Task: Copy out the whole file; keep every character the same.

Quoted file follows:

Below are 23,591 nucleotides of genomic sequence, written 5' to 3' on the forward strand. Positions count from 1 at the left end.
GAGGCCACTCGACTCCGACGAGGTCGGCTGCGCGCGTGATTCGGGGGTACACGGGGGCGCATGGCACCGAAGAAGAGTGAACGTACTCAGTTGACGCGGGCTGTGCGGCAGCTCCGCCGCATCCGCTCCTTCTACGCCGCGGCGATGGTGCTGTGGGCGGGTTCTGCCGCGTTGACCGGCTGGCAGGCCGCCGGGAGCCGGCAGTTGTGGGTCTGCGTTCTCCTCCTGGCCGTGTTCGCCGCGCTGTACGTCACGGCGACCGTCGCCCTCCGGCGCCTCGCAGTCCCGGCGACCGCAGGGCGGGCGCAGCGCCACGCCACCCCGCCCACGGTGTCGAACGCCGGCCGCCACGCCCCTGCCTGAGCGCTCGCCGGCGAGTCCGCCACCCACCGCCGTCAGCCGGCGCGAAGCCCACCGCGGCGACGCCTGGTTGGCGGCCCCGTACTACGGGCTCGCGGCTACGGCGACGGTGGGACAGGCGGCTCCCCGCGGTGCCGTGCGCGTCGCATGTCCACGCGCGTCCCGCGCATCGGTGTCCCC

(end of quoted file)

Below are 23,591 nucleotides of genomic sequence, written 5' to 3' on the forward strand. Positions count from 1 at the left end.
GAGGCCACTCGACTCCGACGAGGTCGGCTGCGCGCGTGATTCGGGGGTACACGGGGGCGCATGGCACCGAAGAAGAGTGAACGTACTCAGTTGACGCGGGCTGTGCGGCAGCTCCGCCGCATCCGCTCCTTCTACGCCGCGGCGATGGTGCTGTGGGCGGGTTCTGCCGCGTTGACCGGCTGGCAGGCCGCCGGGAGCCGGCAGTTGTGGGTCTGCGTTCTCCTCCTGGCCGTGTTCGCCGCGCTGTACGTCACGGCGACCGTCGCCCTCCGGCGCCTCGCAGTCCCGGCGACCGCAGGGCGGGCGCAGCGCCACGCCACCCCGCCCACGGTGTCGAACGCCGGCCGCCACGCCCCTGCCTGAGCGCTCGCCGGCGAGTCCGCCACCCACCGCCGTCAGCCGGCGCGAAGCCCACCGCGGCGACGCCTGGTTGGCGGCCCCGTACTACGGGCTCGCGGCTACGGCGACGGTGGGACAGGCGGCTCCCCGCGGTGCCGTGCGCGTCGCATGTCCACGCGCGTCCCGCGCATCGGTGTCCCC